ContentAgroecosystems and forest ecosystems play a major role in all landscapes, either for production purposes, ecological areas or for recreation. The human impact of any management on the environment is mainly driven by effects on biogeochemical cycles. Effects of global change impacts will also act via biogeochemistry at the soil-biosphere-atmosphere-interface. Thus, ecosystem functioning, i.e., the interactions between ecology, biogeochemistry and management of terrestrial systems, is the science topic for this course.

Students will gain profound knowledge about nutrient cycles in managed and unmanaged grassland, cropland and forest ecosystems. Responses of agro- and forest ecosystems to the environment, e.g., to climate, anthropogenic deposition, major disturbances, soil nutrients or competition of plants and microorganisms, but also feedback mechanisms of ecosystems on (micro)climate, soils or vegetation patterns will be studied. Different management practices will be investigated and assessed in terms of production and quality of yield (ecosystem goods and services), but also in regard to their effect on the environment, e.g., greenhouse gas budgets. Thus, students will learn about the complex interactions of a coupled human-environmental system.

Students will work with real-life data from the long-term measurement network Swiss FluxNet. Data from the intensively managed grassland site Chamau will be used to investigate the biosphere-atmosphere exchange of CO2, H2O, N2O and CH4. Greenhouse gas budgets will be calculated for different time periods and in relation to management over the course of a year. In a final report, students will compare their findings to the forest site Davos.
Lecture notesHandouts will be available on the webpage of the course.
LiteratureWill be discussed in class.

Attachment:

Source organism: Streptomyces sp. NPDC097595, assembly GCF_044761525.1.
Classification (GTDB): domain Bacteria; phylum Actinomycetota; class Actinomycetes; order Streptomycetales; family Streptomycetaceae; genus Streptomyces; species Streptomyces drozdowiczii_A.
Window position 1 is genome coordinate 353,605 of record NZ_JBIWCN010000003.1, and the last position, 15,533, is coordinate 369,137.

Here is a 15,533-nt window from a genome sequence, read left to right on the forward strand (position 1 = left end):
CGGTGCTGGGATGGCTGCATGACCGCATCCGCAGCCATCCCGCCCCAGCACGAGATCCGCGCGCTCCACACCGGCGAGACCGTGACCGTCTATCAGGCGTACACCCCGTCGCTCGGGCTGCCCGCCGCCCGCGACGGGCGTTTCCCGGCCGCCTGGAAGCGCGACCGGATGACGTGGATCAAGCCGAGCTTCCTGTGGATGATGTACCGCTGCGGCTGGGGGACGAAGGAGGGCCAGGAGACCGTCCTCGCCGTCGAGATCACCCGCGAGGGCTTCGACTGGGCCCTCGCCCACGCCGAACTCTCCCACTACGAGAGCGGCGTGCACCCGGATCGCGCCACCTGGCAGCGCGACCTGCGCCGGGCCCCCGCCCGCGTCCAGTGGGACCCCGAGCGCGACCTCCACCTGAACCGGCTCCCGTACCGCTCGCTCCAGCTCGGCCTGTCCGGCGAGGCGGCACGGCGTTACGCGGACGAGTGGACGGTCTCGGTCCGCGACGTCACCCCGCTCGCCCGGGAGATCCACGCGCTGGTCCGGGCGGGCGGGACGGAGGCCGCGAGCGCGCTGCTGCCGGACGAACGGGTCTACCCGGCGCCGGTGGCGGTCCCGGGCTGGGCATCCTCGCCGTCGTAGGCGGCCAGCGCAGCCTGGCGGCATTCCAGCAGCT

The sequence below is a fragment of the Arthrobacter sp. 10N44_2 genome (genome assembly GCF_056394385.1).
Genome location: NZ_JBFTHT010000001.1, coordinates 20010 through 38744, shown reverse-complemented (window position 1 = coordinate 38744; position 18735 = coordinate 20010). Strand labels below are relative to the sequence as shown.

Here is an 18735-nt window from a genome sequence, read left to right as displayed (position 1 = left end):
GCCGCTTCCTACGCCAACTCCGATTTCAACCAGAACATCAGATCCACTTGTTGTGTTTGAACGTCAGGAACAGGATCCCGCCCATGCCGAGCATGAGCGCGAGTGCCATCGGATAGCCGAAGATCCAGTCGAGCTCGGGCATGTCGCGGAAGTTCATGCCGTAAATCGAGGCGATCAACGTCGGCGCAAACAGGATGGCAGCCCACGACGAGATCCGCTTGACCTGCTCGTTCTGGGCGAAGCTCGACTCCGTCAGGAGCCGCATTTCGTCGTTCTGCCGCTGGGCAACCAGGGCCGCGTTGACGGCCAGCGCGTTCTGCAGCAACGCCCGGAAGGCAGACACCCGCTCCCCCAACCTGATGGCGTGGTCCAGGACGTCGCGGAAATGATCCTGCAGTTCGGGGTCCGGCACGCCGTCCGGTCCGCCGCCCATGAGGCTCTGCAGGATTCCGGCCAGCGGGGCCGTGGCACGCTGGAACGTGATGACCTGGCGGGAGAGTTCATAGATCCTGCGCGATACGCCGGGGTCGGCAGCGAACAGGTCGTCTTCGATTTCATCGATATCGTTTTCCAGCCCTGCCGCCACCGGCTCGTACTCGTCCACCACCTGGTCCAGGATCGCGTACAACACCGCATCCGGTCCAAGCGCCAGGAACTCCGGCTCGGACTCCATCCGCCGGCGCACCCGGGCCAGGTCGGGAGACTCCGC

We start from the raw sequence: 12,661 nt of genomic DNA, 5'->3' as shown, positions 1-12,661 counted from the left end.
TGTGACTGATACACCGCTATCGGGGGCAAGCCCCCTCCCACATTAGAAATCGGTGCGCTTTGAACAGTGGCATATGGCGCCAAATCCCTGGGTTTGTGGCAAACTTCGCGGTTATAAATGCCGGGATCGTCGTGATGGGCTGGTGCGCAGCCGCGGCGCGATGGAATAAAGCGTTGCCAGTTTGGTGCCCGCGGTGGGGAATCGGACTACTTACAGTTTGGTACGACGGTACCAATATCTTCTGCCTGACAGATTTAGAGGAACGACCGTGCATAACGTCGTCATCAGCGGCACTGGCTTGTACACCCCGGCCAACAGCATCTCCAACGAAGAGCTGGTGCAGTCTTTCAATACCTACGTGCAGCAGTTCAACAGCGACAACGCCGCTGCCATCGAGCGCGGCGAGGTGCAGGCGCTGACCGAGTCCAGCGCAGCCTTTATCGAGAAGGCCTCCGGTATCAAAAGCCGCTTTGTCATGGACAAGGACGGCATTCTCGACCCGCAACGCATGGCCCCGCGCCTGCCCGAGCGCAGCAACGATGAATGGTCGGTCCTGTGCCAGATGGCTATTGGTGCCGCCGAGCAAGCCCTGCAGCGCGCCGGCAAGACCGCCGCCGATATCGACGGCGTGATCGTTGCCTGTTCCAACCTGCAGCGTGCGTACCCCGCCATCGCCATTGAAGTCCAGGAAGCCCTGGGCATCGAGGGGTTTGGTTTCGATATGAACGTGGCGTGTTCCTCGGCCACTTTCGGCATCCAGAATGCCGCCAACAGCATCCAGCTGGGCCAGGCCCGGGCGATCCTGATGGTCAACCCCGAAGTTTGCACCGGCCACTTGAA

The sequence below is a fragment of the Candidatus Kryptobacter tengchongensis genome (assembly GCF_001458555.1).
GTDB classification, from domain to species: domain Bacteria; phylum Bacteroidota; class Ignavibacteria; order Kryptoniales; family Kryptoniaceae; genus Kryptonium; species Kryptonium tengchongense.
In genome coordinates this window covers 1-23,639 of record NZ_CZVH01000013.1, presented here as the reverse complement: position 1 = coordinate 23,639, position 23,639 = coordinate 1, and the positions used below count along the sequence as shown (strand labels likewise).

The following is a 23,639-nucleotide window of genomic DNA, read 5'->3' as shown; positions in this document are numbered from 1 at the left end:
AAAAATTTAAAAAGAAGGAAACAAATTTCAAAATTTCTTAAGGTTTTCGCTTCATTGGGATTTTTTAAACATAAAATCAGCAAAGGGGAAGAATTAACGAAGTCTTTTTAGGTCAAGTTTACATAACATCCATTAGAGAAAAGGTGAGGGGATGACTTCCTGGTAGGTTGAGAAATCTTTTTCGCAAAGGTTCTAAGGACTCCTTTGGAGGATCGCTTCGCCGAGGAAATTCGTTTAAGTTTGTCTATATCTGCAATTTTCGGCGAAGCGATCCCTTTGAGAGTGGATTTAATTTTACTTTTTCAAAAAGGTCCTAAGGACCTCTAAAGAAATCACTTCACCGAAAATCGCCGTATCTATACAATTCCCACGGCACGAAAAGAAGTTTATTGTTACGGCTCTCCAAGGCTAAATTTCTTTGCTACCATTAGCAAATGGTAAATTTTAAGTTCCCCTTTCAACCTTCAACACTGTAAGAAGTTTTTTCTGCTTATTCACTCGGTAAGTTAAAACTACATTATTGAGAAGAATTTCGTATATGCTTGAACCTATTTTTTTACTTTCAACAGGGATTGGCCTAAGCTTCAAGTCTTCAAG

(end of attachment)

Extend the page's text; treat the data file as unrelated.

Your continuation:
Prerequisites / NoticePrerequisites: Attendance of introductory courses in plant ecophysiology, ecology, and grassland or forest sciences. Knowledge of data analyses and statistics. Course will be taught in English.
751-5125-00LStable Isotope Ecology of Terrestrial Ecosystems Information Restricted registration - show details
Number of participants limited to 20.
2 credits2GR. A. Werner, N. Buchmann, A. Gessler
AbstractThis course provides an overview about the applicability of stable isotopes (carbon 13C, nitrogen 15N, oxygen 18O and hydrogen 2H) to process-oriented ecological research. Topics focus on stable isotopes as indicators for the origin of pools and fluxes, partitioning of composite fluxes as well as to trace and integrate processes. In addition, students carry out a small project during lab sessions.
ObjectiveStudents will be familiar with basic and advanced applications of stable isotopes in studies on plants, soils, water and trace gases, know the relevant approaches, concepts and recent results in stable isotope ecology, know how to combine classical and modern techniques to solve ecophysiological or ecological problems, learn to design, carry out and interpret a small IsoProject, practice to search and analyze literature as well as to give an oral presentation.
ContentThe analyses of stable isotopes often provide insights into ecophysiological and ecological processes that otherwise would not be available with classical methods only. Stable isotopes proved useful to determine origin of pools and fluxes in ecosystems, to partition composite fluxes and to integrate processes spatially and temporally.

This course will provide an introduction to the applicability of stable isotopes to ecological research questions. Topics will focus on carbon (13C), nitrogen (15N), oxygen (18O) and hydrogen (2H) at natural isotope abundance and tracer levels. Lectures will be supplemented by intensive laboratory sessions, short presentations by students and computer exercises.
Lecture notesHandouts will be available on the webpage of the course.
LiteratureWill be discussed in class.
Prerequisites / NoticeThis course is based on fundamental knowledge about plant ecophysiology, soil science, and ecology in general. Course will be taught in English.